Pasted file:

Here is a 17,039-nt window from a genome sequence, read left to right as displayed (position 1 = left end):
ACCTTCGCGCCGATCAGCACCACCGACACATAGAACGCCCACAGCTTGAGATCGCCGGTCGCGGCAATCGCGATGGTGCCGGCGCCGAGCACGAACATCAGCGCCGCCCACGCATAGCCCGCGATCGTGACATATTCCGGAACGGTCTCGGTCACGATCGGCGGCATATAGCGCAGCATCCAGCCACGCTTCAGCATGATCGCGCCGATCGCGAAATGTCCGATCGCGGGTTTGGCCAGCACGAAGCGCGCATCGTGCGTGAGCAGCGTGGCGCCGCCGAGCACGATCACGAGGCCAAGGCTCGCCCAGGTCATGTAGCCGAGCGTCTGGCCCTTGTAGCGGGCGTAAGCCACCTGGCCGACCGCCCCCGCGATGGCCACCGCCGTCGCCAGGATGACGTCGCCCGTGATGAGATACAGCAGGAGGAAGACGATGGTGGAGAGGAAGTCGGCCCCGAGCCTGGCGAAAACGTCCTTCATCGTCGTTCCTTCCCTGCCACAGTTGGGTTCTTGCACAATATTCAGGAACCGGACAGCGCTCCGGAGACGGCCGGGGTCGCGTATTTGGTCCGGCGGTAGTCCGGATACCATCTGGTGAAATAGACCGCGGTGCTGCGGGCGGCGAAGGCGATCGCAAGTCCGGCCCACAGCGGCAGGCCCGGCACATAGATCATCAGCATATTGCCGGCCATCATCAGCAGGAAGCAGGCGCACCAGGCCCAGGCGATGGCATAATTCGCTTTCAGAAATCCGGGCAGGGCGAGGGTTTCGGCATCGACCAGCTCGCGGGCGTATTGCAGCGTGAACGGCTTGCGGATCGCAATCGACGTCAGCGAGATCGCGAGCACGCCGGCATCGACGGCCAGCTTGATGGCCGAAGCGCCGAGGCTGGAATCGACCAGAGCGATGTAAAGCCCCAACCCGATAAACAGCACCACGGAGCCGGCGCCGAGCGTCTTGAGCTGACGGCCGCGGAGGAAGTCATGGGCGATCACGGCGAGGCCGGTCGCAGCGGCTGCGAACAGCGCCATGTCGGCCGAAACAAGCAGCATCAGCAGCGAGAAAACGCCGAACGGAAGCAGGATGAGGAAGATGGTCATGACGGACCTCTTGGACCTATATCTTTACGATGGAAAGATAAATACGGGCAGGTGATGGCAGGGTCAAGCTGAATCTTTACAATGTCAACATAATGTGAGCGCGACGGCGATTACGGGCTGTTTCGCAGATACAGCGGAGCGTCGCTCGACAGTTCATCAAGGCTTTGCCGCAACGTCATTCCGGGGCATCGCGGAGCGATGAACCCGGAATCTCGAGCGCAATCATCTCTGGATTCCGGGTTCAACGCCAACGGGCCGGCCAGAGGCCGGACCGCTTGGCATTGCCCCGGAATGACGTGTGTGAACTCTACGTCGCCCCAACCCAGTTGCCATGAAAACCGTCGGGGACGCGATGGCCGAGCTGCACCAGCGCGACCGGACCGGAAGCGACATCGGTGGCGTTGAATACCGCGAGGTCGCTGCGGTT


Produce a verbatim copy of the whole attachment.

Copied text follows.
Here is a 17,039-nt window from a genome sequence, read left to right as displayed (position 1 = left end):
ACCTTCGCGCCGATCAGCACCACCGACACATAGAACGCCCACAGCTTGAGATCGCCGGTCGCGGCAATCGCGATGGTGCCGGCGCCGAGCACGAACATCAGCGCCGCCCACGCATAGCCCGCGATCGTGACATATTCCGGAACGGTCTCGGTCACGATCGGCGGCATATAGCGCAGCATCCAGCCACGCTTCAGCATGATCGCGCCGATCGCGAAATGTCCGATCGCGGGTTTGGCCAGCACGAAGCGCGCATCGTGCGTGAGCAGCGTGGCGCCGCCGAGCACGATCACGAGGCCAAGGCTCGCCCAGGTCATGTAGCCGAGCGTCTGGCCCTTGTAGCGGGCGTAAGCCACCTGGCCGACCGCCCCCGCGATGGCCACCGCCGTCGCCAGGATGACGTCGCCCGTGATGAGATACAGCAGGAGGAAGACGATGGTGGAGAGGAAGTCGGCCCCGAGCCTGGCGAAAACGTCCTTCATCGTCGTTCCTTCCCTGCCACAGTTGGGTTCTTGCACAATATTCAGGAACCGGACAGCGCTCCGGAGACGGCCGGGGTCGCGTATTTGGTCCGGCGGTAGTCCGGATACCATCTGGTGAAATAGACCGCGGTGCTGCGGGCGGCGAAGGCGATCGCAAGTCCGGCCCACAGCGGCAGGCCCGGCACATAGATCATCAGCATATTGCCGGCCATCATCAGCAGGAAGCAGGCGCACCAGGCCCAGGCGATGGCATAATTCGCTTTCAGAAATCCGGGCAGGGCGAGGGTTTCGGCATCGACCAGCTCGCGGGCGTATTGCAGCGTGAACGGCTTGCGGATCGCAATCGACGTCAGCGAGATCGCGAGCACGCCGGCATCGACGGCCAGCTTGATGGCCGAAGCGCCGAGGCTGGAATCGACCAGAGCGATGTAAAGCCCCAACCCGATAAACAGCACCACGGAGCCGGCGCCGAGCGTCTTGAGCTGACGGCCGCGGAGGAAGTCATGGGCGATCACGGCGAGGCCGGTCGCAGCGGCTGCGAACAGCGCCATGTCGGCCGAAACAAGCAGCATCAGCAGCGAGAAAACGCCGAACGGAAGCAGGATGAGGAAGATGGTCATGACGGACCTCTTGGACCTATATCTTTACGATGGAAAGATAAATACGGGCAGGTGATGGCAGGGTCAAGCTGAATCTTTACAATGTCAACATAATGTGAGCGCGACGGCGATTACGGGCTGTTTCGCAGATACAGCGGAGCGTCGCTCGACAGTTCATCAAGGCTTTGCCGCAACGTCATTCCGGGGCATCGCGGAGCGATGAACCCGGAATCTCGAGCGCAATCATCTCTGGATTCCGGGTTCAACGCCAACGGGCCGGCCAGAGGCCGGACCGCTTGGCATTGCCCCGGAATGACGTGTGTGAACTCTACGTCGCCCCAACCCAGTTGCCATGAAAACCGTCGGGGACGCGATGGCCGAGCTGCACCAGCGCGACCGGACCGGAAGCGACATCGGTGGCGTTGAATACCGCGAGGTCGCTGCGGTT